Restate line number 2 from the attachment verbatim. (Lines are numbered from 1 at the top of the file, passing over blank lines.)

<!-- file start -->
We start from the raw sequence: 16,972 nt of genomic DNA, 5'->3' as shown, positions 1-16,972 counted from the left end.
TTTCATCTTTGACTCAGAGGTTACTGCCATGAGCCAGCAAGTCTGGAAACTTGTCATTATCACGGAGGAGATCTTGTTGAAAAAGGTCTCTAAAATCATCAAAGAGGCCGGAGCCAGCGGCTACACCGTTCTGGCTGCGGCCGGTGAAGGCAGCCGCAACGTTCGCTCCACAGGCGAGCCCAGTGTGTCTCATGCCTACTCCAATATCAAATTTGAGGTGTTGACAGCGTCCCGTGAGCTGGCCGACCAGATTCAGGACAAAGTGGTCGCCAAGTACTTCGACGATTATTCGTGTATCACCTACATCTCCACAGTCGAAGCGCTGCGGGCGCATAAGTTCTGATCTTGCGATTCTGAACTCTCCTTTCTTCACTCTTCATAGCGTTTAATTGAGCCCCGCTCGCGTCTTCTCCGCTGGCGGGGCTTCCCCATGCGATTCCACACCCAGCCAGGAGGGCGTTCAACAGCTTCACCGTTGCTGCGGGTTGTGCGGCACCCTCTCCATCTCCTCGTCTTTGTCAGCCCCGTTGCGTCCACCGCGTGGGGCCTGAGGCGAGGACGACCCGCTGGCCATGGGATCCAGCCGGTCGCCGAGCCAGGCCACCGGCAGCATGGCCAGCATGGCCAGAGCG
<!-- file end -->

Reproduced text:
TTTCATCTTTGACTCAGAGGTTACTGCCATGAGCCAGCAAGTCTGGAAACTTGTCATTATCACGGAGGAGATCTTGTTGAAAAAGGTCTCTAAAATCATCAAAGAGGCCGGAGCCAGCGGCTACACCGTTCTGGCTGCGGCCGGTGAAGGCAGCCGCAACGTTCGCTCCACAGGCGAGCCCAGTGTGTCTCATGCCTACTCCAATATCAAATTTGAGGTGTTGACAGCGTCCCGTGAGCTGGCCGACCAGATTCAGGACAAAGTGGTCGCCAAGTACTTCGACGATTATTCGTGTATCACCTACATCTCCACAGTCGAAGCGCTGCGGGCGCATAAGTTCTGATCTTGCGATTCTGAACTCTCCTTTCTTCACTCTTCATAGCGTTTAATTGAGCCCCGCTCGCGTCTTCTCCGCTGGCGGGGCTTCCCCATGCGATTCCACACCCAGCCAGGAGGGCGTTCAACAGCTTCACCGTTGCTGCGGGTTGTGCGGCACCCTCTCCATCTCCTCGTCTTTGTCAGCCCCGTTGCGTCCACCGCGTGGGGCCTGAGGCGAGGACGACCCGCTGGCCATGGGATCCAGCCGGTCGCCGAGCCAGGCCACCGGCAGCATGGCCAGCATGGCCAGAGCG